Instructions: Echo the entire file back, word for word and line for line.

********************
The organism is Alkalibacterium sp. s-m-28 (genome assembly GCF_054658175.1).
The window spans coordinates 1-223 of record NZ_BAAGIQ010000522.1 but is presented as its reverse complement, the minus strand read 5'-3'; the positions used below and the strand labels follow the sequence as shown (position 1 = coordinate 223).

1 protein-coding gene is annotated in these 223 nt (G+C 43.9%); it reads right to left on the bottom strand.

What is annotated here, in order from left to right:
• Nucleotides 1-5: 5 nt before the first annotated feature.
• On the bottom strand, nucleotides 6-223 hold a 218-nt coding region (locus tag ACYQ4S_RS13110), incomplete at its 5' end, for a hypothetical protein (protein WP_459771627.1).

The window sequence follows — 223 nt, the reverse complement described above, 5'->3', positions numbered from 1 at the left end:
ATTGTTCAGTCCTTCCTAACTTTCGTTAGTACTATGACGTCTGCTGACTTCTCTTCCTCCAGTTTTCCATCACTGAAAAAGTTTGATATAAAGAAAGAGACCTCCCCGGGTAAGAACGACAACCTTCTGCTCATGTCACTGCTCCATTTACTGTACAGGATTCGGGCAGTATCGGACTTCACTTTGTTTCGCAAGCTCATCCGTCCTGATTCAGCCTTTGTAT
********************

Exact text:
The organism is Alkalibacterium sp. s-m-28 (genome assembly GCF_054658175.1).
The window spans coordinates 1-223 of record NZ_BAAGIQ010000522.1 but is presented as its reverse complement, the minus strand read 5'-3'; the positions used below and the strand labels follow the sequence as shown (position 1 = coordinate 223).

1 protein-coding gene is annotated in these 223 nt (G+C 43.9%); it reads right to left on the bottom strand.

What is annotated here, in order from left to right:
• Nucleotides 1-5: 5 nt before the first annotated feature.
• On the bottom strand, nucleotides 6-223 hold a 218-nt coding region (locus tag ACYQ4S_RS13110), incomplete at its 5' end, for a hypothetical protein (protein WP_459771627.1).

The window sequence follows — 223 nt, the reverse complement described above, 5'->3', positions numbered from 1 at the left end:
ATTGTTCAGTCCTTCCTAACTTTCGTTAGTACTATGACGTCTGCTGACTTCTCTTCCTCCAGTTTTCCATCACTGAAAAAGTTTGATATAAAGAAAGAGACCTCCCCGGGTAAGAACGACAACCTTCTGCTCATGTCACTGCTCCATTTACTGTACAGGATTCGGGCAGTATCGGACTTCACTTTGTTTCGCAAGCTCATCCGTCCTGATTCAGCCTTTGTAT